Bourriaud was particularly interested in the collection of artistic practices whose jumping-off point is human relationships. The name “Masoch” was part of the name of this Lviv artists’ group, not to promote the works of this Austrian writer or the sexual perversions such as the masochism with which his name is associated, but as an appeal to the “marginal zones” of culture and society. In the “Mausoleum for a President” performance, the artists invited the artistic crowd to the opening of their new project on the lawn in front the National Art Museum. When the guests arrived, they saw a strange object covered in a white cloth. Underneath there turned out to be an electric hotplate on which stood a huge jar of backfat, known as solonyna or salo or in Ukraine. The artists then turned up the burner and when the fat began to melt, a statuette of the then-President of Ukraine, Leonid Kravchuk, emerged.
THE PARIS COMMUNE
Yet another informal artistic association at the turn of the 1990s was the Kyiv-based Paris Commune. This group of artists rented a studio in the very heart of Kyiv from 1990-1994, in a building that had been evacuated for major renovations at vulytsia Paryzkoyi Komuny 12A, today Mykhailivska. This is where professional performances of classics of modern Ukrainian art took place, involving people like Oleksandr Hnylytskiy, Valeria Trubina, Arsen Sadoviy, Heorhiy Senchenko, Oleh Holosiy, Maksym Mamsikov, Oleksandr Klymenko, Vasyl Tsaholov, Illya Isupov, and Illya Chychkan. This is where the Ukrainian New Wave came into being. It was the place where Oleksandr Roitburd and Dmytro Dulfan would come from time to time.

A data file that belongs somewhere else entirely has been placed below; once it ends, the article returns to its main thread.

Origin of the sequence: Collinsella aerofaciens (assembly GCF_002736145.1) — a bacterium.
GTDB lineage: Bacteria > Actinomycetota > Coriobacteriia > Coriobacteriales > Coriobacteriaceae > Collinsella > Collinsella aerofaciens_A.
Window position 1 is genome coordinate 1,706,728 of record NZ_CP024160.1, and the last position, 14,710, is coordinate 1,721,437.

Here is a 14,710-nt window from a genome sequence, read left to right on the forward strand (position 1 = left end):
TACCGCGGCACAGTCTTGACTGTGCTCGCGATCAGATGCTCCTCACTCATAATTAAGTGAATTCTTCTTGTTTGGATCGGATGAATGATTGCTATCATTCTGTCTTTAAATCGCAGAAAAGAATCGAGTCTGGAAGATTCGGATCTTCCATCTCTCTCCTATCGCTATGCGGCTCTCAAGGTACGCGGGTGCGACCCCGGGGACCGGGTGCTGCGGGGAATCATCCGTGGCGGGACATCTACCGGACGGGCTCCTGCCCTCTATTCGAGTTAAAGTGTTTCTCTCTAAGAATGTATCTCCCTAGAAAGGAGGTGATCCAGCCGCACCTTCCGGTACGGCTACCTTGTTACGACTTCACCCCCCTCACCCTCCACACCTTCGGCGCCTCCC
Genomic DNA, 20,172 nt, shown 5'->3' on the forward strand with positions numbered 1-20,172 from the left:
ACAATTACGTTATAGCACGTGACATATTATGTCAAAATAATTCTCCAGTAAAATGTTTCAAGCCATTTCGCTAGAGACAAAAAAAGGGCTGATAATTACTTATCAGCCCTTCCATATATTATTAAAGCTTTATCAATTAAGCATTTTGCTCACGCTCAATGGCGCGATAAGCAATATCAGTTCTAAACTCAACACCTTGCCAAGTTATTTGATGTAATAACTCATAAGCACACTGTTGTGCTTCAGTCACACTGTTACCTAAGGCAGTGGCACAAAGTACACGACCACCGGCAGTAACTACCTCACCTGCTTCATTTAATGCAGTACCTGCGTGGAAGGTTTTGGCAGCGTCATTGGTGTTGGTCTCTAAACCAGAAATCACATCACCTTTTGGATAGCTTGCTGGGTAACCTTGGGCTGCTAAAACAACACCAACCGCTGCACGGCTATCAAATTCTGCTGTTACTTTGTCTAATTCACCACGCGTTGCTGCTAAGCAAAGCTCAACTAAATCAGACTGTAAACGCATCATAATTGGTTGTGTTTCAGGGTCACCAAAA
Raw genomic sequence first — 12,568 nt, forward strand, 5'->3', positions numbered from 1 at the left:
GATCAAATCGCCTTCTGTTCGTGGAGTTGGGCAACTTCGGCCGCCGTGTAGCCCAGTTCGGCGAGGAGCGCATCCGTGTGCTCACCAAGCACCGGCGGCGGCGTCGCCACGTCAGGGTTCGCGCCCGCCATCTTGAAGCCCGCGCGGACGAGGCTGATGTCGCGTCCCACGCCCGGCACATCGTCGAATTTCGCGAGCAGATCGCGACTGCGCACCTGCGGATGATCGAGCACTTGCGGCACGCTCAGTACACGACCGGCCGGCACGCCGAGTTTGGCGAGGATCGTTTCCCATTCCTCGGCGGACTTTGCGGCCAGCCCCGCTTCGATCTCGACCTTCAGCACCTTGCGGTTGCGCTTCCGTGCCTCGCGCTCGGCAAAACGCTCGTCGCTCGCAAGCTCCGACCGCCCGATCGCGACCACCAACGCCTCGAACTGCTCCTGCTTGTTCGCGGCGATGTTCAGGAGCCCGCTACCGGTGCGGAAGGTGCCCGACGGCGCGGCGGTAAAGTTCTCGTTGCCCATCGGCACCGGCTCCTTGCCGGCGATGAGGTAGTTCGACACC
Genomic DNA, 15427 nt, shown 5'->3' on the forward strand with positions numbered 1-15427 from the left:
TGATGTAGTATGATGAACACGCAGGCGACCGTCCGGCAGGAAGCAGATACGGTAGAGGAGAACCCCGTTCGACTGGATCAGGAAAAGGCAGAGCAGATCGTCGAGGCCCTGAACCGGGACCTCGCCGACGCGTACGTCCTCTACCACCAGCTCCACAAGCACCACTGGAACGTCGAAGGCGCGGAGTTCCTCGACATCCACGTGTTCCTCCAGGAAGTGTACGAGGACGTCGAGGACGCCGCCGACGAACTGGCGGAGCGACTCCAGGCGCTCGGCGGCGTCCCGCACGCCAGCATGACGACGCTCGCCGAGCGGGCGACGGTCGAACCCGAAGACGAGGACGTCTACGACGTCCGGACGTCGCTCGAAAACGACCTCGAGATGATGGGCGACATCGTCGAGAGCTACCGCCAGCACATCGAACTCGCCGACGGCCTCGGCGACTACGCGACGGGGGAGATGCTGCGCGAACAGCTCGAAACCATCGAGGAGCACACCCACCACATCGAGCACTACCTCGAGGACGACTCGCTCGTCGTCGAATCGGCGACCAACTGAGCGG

Art critic Natalia Filonenko, who participated in this group at one point, talks about their experiments in performance art: “Performance art in the nineties looked different from performance today. Back then, it was a lifestyle that was being documented. When people are celebrities, then their entire lives are like a performance. It’s fun and you can record it on your camera.” She adds that then Ukrainian artists did not understand what western video art was all about, or what that video art was supposed to look like. “Certainly it wasn’t supposed to look like post-perestroika movies, films about people who have been ‘torn apart,’” says Filonenko. In addition to the videos being taken by Maksym Mamsikov, a performance by Vasyl Tsaholov doing “Père Lachaise on Karl Marx Street, or The shooting of the Paris Communards, was recorded in photographs whose central theme is the settling of scores among bandits in the “wild 90s,” which was part of everyday life then.
From 1993 to 1996, Kharkiv’s Rapid Response Team was a project by artists and photographers Borys “Bob” Mykhailov, Serhiy Bratkov and Serhiy Solonskiy who based their creative approach on actionism. Coming from the photographer underground, neither private nor intimate life was subject to taboos the way it had been in soviet times as they studied and illustrated the painful and difficult transition from post-soviet to Ukrainian.
HOOLIGAN ART TODAY
After 2000, performance art became far more widespread, according to Barshynova. For groups like REP and SOSka, it was possibly the most important instrument of artistic influence. The art group Revolutionary Experimental Space was established on the wave of the Orange Revolution in 2004 by young Ukrainian artists like Mykyta Kadan, Ksenia Hnylytska, Lesia Khomenko, Lada Nakonechna, Zhanna Kadyrova, and Volodymyr Kuznetsov. One of their most notorious events was a wake for Professor Pyrohov in February 2008, when the artists sat at a covered table eating and drinking in a subway car that travelled through the entire city on Kyiv’s Red Line, from the Lisova station to Akademmistechko.
The Kharkiv group SOSka was set up in 2005 by Mykola Ridniy, Anna Kryventsova, Bella Logachova and Olena Poliashchenko after they squatted a one-story building in the center of town, an act that was clearly provocative hooliganism. The groups most publicized performance was a series called “‘Them’ on the Streets” in 2006. The artists dressed up as bums in masks representing the country’s top politicians at the time and begged for money from passers-by—a direct metaphor for a country over-saturated with political advertising in the run-up to a Verkhovna Rada election.